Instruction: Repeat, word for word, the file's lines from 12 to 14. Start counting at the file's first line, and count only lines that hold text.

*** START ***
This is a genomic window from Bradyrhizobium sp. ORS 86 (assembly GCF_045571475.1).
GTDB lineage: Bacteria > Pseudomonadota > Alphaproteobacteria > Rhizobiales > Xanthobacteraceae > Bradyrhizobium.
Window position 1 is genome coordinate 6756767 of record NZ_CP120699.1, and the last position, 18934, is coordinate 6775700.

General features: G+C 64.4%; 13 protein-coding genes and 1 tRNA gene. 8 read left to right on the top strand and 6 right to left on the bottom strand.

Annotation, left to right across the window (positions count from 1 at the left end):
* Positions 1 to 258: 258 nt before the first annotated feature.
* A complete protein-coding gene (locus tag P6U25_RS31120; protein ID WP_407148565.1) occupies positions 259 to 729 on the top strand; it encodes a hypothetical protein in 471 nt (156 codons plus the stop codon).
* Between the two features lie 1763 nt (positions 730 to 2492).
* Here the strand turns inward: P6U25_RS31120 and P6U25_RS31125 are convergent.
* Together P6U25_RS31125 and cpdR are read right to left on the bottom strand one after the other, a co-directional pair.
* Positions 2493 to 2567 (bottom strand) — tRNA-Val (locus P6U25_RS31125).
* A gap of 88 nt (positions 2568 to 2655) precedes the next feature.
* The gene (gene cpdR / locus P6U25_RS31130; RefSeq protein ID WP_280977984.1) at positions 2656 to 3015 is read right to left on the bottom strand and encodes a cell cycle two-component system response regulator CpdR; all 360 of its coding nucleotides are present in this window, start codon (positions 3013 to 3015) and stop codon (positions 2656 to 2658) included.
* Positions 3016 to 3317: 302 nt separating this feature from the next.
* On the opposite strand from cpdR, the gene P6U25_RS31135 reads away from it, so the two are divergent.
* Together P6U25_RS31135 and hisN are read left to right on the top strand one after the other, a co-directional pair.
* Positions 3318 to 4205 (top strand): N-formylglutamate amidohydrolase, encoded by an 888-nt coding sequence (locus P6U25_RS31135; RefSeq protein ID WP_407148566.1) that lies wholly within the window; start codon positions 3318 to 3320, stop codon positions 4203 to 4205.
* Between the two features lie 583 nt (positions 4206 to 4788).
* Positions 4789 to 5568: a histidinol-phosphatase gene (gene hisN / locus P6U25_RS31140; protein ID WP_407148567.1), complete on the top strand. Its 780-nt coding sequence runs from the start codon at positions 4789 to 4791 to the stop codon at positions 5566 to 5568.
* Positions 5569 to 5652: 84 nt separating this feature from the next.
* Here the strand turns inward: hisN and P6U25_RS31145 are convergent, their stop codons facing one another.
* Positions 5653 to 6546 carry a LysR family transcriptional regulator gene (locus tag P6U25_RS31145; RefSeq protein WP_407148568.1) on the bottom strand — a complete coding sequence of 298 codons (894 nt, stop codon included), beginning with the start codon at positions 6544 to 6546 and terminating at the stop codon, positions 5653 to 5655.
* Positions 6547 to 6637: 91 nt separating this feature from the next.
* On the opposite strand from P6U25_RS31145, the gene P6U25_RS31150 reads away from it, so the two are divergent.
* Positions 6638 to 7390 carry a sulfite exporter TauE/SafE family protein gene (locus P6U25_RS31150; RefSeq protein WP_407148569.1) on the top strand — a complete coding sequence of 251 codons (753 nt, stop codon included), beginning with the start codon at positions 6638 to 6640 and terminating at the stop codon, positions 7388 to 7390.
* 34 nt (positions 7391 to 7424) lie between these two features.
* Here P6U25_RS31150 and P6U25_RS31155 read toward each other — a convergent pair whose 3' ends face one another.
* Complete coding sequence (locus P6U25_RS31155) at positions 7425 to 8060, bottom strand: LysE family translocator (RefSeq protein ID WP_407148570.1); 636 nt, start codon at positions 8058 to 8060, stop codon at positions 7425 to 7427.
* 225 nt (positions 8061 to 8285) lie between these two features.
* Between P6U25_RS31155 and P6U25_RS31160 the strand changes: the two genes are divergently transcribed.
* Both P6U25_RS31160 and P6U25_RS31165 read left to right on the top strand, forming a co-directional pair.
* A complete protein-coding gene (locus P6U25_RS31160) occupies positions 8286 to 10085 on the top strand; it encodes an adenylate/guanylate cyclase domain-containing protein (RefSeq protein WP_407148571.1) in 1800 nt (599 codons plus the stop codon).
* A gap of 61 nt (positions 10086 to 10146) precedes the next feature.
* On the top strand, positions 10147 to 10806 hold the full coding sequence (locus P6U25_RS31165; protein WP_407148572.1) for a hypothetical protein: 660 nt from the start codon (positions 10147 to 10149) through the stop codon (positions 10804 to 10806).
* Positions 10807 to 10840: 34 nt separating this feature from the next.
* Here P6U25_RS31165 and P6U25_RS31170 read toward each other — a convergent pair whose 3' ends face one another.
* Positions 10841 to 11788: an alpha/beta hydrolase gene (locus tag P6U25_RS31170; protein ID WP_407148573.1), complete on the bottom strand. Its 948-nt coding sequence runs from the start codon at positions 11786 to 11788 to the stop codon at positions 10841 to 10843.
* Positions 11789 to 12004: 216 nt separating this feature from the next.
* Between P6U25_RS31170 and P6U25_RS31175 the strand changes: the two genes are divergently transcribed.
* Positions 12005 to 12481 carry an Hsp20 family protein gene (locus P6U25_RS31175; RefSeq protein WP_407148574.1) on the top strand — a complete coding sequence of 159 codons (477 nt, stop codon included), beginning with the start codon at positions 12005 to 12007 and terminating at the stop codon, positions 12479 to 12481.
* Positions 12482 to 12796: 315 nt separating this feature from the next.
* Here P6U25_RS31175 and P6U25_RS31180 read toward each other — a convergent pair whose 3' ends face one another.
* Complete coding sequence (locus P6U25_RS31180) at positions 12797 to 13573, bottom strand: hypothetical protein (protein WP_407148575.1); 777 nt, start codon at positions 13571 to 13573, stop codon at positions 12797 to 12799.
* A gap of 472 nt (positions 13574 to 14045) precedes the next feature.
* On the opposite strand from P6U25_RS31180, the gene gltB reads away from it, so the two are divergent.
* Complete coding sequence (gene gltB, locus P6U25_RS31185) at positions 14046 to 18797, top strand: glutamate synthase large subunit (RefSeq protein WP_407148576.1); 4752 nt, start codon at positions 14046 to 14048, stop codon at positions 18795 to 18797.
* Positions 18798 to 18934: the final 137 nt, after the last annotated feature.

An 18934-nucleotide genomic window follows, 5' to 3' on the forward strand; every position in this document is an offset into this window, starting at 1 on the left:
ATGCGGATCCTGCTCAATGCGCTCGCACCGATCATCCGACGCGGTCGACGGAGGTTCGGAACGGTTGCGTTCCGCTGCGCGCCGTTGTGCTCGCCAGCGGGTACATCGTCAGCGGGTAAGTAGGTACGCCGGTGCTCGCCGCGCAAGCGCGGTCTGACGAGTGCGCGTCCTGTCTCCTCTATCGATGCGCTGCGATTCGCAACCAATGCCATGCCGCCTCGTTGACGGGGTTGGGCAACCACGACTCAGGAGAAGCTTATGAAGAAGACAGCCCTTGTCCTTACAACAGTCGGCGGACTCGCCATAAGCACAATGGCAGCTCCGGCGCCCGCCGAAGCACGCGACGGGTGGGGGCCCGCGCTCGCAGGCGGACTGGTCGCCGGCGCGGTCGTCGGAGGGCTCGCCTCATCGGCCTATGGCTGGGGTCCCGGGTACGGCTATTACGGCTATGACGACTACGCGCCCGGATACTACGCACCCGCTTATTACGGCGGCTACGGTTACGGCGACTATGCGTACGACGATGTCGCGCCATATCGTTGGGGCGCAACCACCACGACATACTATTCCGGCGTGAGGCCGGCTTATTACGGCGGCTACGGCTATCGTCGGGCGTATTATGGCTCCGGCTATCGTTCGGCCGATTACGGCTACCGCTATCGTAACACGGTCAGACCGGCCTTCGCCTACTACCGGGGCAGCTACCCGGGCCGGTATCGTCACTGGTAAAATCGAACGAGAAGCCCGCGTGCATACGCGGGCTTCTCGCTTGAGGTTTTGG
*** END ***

* A gap of 88 nt (positions 2568 to 2655) precedes the next feature.
* The gene (gene cpdR / locus P6U25_RS31130; RefSeq protein ID WP_280977984.1) at positions 2656 to 3015 is read right to left on the bottom strand and encodes a cell cycle two-component system response regulator CpdR; all 360 of its coding nucleotides are present in this window, start codon (positions 3013 to 3015) and stop codon (positions 2656 to 2658) included.
* Positions 3016 to 3317: 302 nt separating this feature from the next.